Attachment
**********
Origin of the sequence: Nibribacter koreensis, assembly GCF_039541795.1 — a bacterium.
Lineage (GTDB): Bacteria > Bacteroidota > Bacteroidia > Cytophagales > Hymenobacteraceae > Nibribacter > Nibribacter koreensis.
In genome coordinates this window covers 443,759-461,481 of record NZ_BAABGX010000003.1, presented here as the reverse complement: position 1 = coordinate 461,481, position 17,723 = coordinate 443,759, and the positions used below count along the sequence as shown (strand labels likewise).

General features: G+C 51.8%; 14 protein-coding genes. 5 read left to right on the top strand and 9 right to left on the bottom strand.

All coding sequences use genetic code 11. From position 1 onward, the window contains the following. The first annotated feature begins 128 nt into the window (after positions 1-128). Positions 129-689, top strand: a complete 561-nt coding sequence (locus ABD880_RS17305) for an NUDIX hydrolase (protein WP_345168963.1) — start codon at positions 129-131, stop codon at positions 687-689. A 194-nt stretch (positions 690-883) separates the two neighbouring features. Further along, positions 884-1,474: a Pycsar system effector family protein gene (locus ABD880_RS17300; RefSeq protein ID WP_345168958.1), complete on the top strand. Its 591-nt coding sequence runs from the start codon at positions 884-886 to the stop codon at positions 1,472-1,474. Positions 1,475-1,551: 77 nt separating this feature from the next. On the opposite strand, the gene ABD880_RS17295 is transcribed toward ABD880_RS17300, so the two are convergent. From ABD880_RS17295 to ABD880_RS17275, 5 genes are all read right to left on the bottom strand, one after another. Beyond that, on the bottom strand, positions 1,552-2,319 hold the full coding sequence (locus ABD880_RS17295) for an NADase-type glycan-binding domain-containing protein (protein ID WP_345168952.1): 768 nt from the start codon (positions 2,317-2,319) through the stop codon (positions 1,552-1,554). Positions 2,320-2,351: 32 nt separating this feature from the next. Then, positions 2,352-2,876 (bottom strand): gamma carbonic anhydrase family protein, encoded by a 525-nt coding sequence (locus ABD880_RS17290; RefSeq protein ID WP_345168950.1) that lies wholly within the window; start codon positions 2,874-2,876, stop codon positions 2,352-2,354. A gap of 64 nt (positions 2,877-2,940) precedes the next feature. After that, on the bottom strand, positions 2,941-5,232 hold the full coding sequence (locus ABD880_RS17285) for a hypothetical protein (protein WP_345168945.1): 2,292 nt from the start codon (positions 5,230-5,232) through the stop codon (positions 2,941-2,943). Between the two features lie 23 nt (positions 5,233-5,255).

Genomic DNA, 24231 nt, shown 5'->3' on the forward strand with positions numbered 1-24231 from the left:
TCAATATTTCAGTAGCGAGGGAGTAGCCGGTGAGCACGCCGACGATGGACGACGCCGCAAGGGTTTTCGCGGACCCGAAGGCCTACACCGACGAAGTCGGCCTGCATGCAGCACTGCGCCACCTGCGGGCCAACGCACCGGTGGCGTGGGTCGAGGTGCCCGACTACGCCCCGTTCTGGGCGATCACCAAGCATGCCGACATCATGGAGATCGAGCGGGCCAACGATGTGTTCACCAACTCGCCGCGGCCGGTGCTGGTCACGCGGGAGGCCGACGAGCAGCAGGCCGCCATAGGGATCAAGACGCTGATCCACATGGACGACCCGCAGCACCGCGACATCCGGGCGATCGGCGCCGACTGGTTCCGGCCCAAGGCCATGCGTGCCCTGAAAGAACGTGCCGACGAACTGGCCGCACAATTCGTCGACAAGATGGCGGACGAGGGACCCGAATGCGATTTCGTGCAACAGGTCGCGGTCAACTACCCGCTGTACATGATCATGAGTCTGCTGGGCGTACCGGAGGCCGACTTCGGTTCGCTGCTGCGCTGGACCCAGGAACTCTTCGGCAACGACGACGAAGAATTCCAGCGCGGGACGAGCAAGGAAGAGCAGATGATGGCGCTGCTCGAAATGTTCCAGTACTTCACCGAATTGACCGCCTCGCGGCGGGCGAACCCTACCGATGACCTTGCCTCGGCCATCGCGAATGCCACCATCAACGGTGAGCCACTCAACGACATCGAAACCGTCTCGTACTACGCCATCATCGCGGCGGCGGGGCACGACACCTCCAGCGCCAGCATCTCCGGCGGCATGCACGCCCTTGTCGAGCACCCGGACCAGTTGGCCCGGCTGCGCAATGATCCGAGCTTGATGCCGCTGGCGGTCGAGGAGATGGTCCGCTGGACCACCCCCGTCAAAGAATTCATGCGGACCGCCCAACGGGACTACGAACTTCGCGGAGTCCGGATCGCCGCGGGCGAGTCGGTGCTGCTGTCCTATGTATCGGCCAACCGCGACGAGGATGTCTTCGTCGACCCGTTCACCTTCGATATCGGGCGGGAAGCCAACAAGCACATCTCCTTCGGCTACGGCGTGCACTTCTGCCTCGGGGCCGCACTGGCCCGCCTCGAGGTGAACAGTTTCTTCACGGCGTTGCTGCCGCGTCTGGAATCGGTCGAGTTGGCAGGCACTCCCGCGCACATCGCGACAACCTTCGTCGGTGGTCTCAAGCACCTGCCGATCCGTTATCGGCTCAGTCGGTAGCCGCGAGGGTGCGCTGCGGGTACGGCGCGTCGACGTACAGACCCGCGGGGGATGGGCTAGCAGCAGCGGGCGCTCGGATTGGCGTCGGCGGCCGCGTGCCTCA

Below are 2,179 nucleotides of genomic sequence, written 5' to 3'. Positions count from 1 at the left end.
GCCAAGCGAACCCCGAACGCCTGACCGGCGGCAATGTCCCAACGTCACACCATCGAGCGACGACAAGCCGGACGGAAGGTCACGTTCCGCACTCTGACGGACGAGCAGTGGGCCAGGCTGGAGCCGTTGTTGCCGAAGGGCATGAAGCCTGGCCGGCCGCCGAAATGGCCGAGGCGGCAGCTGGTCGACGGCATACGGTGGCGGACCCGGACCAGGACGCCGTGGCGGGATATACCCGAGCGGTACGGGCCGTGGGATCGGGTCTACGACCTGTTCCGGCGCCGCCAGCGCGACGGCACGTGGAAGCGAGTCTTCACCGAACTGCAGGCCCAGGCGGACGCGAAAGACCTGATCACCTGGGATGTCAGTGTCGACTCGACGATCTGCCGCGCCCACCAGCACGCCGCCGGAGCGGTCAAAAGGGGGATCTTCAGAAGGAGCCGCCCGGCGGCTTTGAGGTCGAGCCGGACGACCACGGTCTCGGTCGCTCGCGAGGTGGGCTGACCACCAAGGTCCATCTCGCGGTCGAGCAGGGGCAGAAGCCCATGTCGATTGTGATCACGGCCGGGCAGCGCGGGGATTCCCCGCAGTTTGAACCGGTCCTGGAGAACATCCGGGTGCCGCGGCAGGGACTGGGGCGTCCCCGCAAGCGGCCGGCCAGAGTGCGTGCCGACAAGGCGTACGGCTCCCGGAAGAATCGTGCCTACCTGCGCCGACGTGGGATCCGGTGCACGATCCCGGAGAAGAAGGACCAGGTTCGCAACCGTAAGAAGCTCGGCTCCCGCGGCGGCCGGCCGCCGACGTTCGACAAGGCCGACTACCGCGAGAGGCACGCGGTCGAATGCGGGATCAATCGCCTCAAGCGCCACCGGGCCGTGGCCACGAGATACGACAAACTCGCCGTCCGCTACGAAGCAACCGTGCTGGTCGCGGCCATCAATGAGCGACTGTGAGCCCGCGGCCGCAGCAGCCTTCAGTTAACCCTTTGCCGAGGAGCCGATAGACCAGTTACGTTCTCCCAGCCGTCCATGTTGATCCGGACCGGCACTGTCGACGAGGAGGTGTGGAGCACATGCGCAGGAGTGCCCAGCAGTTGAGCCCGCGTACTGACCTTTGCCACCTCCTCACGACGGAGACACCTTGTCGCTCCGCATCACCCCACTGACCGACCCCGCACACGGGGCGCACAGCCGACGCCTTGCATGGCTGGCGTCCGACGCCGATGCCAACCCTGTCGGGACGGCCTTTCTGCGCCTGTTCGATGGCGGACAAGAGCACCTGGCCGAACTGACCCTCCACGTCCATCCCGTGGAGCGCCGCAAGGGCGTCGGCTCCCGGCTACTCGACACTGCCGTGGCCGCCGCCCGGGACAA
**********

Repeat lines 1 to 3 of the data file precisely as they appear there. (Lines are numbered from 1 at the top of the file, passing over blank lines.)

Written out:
Origin of the sequence: Nibribacter koreensis, assembly GCF_039541795.1 — a bacterium.
Lineage (GTDB): Bacteria > Bacteroidota > Bacteroidia > Cytophagales > Hymenobacteraceae > Nibribacter > Nibribacter koreensis.
In genome coordinates this window covers 443,759-461,481 of record NZ_BAABGX010000003.1, presented here as the reverse complement: position 1 = coordinate 461,481, position 17,723 = coordinate 443,759, and the positions used below count along the sequence as shown (strand labels likewise).